Why we regulate
Learn what types of wastewater discharges are regulated and how
Plan review
The DNR reviews plans for municipal and industrial wastewater treatment plant construction
Discharge permits
Wastewater discharges to surface or groundwaters

Waters of the State

Section. 283.01(20) of the Wis. Statutes has a specific definition for a water of the state. Any wet area below the ordinary high water mark of a surface water (marsh, creek, stream, river, pond, lake, etc.) is considered to be a water of the state. A wet area with wetland vegetation would normally be considered to be a water of the state. Also, water in channels and tributaries that drains to wetlands or surface waters is included in the waters of the state definition. Water in ponds, depressions or ditches that is entirely confined and retained completely on the private property of a person is not considered to be a WPDES water of the state.

Contact information
For more information, contact:
Jeff Brauer
Environmental Engineer

Wisconsin Pest Control Pollutant Discharge Permits

Wisconsin General Permits are now available for pest control pollutant discharges into waters of the state

The four Wisconsin WPDES general permits listed below were issued in October 2011 for pest control treatment projects that have a pollutant discharge to a water of the state. These Clean Water Act permits were needed to comply with the Federal 6th Circuit Court of Appeals Cotton Council decision (PDF, 65KB).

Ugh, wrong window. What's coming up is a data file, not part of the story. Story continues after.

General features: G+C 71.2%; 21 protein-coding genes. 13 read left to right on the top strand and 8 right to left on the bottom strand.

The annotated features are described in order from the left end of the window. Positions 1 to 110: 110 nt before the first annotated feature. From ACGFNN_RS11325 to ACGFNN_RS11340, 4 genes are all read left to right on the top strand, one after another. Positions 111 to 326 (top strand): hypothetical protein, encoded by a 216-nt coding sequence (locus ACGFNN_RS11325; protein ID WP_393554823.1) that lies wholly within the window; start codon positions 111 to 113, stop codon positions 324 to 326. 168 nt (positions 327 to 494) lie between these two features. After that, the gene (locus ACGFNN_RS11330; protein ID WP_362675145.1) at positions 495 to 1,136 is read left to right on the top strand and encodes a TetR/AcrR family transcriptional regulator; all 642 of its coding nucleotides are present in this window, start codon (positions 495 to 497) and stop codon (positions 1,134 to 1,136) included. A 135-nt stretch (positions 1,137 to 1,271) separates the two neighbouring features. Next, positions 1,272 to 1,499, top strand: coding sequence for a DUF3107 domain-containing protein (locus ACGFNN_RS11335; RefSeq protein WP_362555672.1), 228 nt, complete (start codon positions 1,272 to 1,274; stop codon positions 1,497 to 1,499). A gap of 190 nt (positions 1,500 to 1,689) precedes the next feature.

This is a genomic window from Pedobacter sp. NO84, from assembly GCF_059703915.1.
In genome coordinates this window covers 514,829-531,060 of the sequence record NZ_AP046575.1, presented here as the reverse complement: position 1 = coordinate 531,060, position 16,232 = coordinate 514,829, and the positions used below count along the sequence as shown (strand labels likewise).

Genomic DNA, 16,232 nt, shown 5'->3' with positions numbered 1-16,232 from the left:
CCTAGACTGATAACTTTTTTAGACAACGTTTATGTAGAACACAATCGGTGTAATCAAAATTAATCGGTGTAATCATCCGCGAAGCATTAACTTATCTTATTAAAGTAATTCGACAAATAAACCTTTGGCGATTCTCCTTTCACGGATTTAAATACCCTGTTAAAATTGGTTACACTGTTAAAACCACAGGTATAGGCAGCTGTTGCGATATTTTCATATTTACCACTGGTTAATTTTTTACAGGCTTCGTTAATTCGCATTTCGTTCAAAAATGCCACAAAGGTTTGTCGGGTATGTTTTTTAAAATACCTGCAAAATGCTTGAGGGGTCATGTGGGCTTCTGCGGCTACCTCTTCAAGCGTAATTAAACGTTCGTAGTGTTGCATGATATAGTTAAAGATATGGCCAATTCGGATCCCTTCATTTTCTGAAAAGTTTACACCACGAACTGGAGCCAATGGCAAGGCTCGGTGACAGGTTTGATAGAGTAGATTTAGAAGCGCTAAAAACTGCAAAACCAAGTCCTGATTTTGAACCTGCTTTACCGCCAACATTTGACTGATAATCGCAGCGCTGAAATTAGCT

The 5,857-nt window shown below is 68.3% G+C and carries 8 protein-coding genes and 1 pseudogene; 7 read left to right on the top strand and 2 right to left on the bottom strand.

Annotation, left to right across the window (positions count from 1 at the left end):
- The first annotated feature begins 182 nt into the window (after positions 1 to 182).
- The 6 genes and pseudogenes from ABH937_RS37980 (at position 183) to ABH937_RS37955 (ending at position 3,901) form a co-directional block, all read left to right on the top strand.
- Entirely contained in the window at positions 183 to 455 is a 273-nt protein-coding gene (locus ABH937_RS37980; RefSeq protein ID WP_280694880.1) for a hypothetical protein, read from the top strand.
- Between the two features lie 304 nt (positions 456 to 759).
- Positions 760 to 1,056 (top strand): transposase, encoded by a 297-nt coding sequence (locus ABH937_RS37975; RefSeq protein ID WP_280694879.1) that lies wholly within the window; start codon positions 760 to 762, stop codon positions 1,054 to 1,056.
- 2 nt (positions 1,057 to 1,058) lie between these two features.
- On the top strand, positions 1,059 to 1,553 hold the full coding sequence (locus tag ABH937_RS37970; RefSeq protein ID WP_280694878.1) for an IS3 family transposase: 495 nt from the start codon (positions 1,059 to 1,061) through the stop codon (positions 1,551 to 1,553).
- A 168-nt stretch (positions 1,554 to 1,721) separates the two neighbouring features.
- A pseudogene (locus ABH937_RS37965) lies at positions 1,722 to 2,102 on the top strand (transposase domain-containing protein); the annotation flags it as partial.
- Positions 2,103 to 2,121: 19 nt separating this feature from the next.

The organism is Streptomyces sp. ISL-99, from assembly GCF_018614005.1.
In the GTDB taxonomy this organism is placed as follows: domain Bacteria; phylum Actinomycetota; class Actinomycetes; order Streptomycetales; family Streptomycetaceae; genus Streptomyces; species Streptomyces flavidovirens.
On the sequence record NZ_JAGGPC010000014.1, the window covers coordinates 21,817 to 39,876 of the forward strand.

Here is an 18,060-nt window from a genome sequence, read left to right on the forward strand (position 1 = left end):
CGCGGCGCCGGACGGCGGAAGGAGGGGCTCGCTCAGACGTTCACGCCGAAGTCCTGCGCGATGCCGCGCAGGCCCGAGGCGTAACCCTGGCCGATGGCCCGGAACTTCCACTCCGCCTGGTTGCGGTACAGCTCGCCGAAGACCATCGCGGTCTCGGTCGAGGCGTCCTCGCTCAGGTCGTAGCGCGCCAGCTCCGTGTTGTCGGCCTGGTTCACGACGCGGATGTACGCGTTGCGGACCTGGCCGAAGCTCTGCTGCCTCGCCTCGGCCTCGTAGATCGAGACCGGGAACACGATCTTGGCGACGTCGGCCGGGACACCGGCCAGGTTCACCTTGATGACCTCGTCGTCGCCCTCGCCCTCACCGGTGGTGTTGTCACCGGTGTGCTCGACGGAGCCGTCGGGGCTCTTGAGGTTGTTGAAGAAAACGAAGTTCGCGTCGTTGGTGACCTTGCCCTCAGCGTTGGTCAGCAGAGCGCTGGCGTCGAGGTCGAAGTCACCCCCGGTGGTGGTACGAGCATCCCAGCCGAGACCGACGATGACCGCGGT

The general WPDES permits authorize a pollutant discharge from control activities for the following types of organisms:

What is a pest control pollutant discharge?

A pest control pollutant discharge would occur when a point source (spray nozzle, granular spreader or mixer, etc.) causes: (1) a biological pollutant discharge to a water of the state, (2) a chemical residual in a water of the state after the treatment project is completed, or (3) a chemical concentration in a water of the state located beyond the pest treatment area boundary.

Goals of the general permits

The goal of these general permits is that the permittee evaluate and implement integrated pest management practices that, in conjunction with effective pest control, will minimize any pest control pollutant discharge and prevent exeeedence of a Wisconsin water quality standard.

More information about these permits

See the Fact Sheet (PDF, 43KB) and “Question & Answer document" (PDF, 39KB) for more information.



Do I need a General Permit?

How to apply for general permit coverage

There are two ways to apply for WPDES permit coverage for pest control pollutant discharges: (1) apply for both the NR 107 Aquatic Plant Management permit and WPDES permit coverage at the same time using form 3200-004 application, or (2) mail in a paper WPDES permit Notice of Intent (NOI) form 3400-202. The 3400-202 NOI form (PDF, 35KB) can be used to request WPDES permit coverage for an applicator entity to have a pest control pollutant discharge at multiple future Wisconsin treatment sites with a single WPDES Notice of Intent request.

Only one entity needs to have WPDES permit coverage for any pollutant discharge to a water of the state. That entity could be either the sponsor or the applicator. If the pesticide contract applicator does not have permit coverage, the sponsor would need to apply for WPDES permit coverage for any pest control pollutant discharge to a water of the state (residue or discharge beyond the treatment area).

Is there a fee for this permit?

Coverage under these general WPDES permits currently has no fee.

Annual reporting requirements begin in 2013

After January 1, 2013, treatment operations affecting greater than 20 acres or 20 shoreline linear miles of waters of the state in a calendar year are required to report information on pest control pollutant discharges before February 15th of the following year. The Department plans to create an integrated NR 107 and WPDES reporting system by the end of 2012.

Last revised: Tuesday February 19 2013